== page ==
The Aleinu prayer was originally an operational political declaration describing the destiny of Israel and providing a sense of purpose that would legitimize its separate political existence. With the loss of political power and territory, this declaration was incorporated in the liturgy as a theological manifestation of a sublimated political hope.

Interpretation of Genesis - Leo Strauss

The Book of Joshua as a Political Classic - Daniel J. Elazar

The argument of this paper is that the Book of Joshua is a classic of political thought, that can be and should be read as a coherent whole, in fact, as a major statement of the classic political world view of the Bible. For political science, it is the first classic exposition of federal republicanism. While the themes it emphasizes are derived from the Torah itself, the Torah combines them with other elements. In Joshua, the federal republican character of the Israelite edah (lit: congregation or assembly -- the biblical term for the Israelite polity) under God is the central theme.

In the largest sense, the Book of Joshua is concerned with matters far more significant than merely recounting the history of the conquest of the land of Canaan by the Israelite tribes, or even the reconstitution of that conquest within the moral framework of the Prophetic school. It goes beyond both purposes to become the embodiment of a particular conception of what a good constitution and a good regime must be, in light of the moral framework of Prophetic thought. As such, it addresses the classic issues of constitutional design for Israel as a body politic. A full understanding of the book requires that it be studied utilizing the tools of political analysis.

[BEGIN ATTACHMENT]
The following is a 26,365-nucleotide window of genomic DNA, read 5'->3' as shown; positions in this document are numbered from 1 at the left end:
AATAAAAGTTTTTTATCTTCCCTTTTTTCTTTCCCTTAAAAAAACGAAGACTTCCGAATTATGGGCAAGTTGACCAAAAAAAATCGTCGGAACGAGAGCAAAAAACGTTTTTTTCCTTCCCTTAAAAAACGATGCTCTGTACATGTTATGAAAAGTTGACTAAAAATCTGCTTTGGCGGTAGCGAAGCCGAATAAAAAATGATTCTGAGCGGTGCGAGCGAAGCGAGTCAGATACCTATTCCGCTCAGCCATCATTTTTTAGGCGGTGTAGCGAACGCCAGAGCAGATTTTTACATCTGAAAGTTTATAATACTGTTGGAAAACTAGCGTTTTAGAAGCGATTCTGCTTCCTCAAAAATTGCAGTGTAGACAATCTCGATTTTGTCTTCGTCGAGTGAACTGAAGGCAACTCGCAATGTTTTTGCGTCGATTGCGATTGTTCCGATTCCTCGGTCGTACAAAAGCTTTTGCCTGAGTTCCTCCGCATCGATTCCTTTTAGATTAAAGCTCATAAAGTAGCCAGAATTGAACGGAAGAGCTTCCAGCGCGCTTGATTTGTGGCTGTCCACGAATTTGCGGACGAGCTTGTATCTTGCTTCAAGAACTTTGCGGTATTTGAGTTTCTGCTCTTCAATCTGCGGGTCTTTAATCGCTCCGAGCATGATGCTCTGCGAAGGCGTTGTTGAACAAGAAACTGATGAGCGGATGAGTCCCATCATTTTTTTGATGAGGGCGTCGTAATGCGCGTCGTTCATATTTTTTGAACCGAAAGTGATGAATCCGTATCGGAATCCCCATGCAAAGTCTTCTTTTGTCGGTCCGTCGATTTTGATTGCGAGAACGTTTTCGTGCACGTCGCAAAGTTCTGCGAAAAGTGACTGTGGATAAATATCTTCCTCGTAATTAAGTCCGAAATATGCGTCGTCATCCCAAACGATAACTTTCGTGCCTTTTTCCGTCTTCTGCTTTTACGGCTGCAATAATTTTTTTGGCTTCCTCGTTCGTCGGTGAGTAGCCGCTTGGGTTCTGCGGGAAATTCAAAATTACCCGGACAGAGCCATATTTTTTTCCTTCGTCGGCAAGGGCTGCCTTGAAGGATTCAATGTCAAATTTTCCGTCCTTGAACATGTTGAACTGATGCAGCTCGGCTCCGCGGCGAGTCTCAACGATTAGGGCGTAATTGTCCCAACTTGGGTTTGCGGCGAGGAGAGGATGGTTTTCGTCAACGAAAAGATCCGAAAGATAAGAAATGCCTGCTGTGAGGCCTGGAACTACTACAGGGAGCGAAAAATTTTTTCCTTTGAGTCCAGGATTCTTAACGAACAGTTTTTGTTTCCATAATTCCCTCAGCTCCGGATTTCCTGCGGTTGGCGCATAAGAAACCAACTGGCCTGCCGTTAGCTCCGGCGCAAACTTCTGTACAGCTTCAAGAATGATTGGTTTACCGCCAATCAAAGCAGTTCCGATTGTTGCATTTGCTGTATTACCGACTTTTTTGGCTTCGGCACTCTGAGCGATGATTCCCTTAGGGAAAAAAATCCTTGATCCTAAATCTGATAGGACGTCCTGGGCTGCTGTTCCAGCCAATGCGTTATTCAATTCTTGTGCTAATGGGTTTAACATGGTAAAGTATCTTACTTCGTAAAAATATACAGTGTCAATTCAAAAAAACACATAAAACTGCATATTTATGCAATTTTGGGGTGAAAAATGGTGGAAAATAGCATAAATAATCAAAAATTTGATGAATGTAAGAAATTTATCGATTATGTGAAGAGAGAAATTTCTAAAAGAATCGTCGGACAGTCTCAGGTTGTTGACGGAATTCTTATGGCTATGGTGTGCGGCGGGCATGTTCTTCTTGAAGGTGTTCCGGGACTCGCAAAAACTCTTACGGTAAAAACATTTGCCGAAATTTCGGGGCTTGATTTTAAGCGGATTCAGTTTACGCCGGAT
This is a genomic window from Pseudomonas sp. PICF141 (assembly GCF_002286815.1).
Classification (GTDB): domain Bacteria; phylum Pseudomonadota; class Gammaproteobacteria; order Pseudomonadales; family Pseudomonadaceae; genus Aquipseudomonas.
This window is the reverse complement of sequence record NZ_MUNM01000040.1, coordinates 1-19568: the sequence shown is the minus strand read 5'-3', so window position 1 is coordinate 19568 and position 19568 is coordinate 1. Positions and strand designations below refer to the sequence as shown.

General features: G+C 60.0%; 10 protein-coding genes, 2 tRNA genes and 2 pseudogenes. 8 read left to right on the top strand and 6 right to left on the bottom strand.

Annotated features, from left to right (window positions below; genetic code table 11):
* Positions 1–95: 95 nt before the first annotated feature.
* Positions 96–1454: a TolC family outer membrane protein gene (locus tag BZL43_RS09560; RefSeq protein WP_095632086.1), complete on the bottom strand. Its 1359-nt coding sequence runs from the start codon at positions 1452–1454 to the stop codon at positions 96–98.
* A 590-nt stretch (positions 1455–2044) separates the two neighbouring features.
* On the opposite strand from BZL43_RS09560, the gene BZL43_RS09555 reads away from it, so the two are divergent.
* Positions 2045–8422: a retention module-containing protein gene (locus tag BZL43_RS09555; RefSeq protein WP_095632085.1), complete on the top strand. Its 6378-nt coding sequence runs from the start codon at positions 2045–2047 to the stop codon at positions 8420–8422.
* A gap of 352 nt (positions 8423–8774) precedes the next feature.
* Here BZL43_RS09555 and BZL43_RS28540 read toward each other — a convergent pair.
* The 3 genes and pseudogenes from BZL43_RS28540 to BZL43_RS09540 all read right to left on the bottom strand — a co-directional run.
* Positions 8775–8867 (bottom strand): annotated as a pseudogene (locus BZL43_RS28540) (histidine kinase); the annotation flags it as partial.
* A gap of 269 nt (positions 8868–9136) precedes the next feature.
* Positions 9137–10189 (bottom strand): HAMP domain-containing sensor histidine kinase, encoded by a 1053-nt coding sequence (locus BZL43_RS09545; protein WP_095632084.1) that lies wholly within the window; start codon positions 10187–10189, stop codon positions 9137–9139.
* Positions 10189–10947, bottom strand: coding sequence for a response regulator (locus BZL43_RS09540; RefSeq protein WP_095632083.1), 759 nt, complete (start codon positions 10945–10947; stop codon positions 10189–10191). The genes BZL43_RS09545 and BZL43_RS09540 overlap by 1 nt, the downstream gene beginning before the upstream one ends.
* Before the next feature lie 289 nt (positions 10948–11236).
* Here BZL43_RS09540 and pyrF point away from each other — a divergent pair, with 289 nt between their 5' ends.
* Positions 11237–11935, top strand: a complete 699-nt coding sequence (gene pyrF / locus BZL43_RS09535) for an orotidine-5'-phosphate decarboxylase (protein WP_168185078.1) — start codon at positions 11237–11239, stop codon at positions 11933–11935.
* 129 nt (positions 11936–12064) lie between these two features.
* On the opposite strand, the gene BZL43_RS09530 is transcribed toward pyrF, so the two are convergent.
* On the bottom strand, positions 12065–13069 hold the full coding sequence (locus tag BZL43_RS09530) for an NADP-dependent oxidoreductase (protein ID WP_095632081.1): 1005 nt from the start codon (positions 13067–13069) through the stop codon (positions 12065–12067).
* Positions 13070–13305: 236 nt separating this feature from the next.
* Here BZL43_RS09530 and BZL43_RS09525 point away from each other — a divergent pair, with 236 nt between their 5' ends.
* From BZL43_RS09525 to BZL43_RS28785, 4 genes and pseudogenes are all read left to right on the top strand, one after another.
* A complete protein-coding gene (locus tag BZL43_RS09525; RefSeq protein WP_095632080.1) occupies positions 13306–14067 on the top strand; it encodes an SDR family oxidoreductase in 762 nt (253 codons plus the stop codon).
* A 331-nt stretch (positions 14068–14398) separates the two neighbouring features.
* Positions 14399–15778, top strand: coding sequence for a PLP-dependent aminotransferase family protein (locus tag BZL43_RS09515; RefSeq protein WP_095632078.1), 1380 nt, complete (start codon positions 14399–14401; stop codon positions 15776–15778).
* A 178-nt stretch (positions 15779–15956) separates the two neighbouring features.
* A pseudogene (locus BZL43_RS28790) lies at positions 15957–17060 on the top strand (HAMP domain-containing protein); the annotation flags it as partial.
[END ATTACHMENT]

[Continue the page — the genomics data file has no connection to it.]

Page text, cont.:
Ben-Gurion's Concept of Mamlahtiut and the Forming Reality of the State of Israel - Nathan Yanai

Ben-Gurion's concept of mamlahtiut was at the center of his political ideology. It entailed not only the vision of an independent Jewish state, but primarily a set of principles and modes of operation which he deemed essential for the formation of the state and considered highly critical for its preservation.

Ben-Gurion's ideological view of the state and statehood grew out of a critical perception of Jewish history. As such, it constituted an ideology of transition and transformation from a prolonged diaspora and communal organization to a sovereign state, as well as an expanding view of the legitimate functions and possible capabilities of the modern democratic state. Indeed, the concept of mamlahtiut acquired its most conclusive, concrete and controversial significance during the political crises in the first formative years of the newly born state. The major issues of controversy between Ben-Gurion and his critics at that time related to the question of the authority and the functions of the state versus those of voluntary, primarily labor, associations and institutions which, in the absence of sovereignty, fulfilled executive governing roles in the pre-state era.

This article discusses the origins of Ben-Gurion's concept of mamlahtiut, the principles embedded in it, and his leadership initiatives to implement them.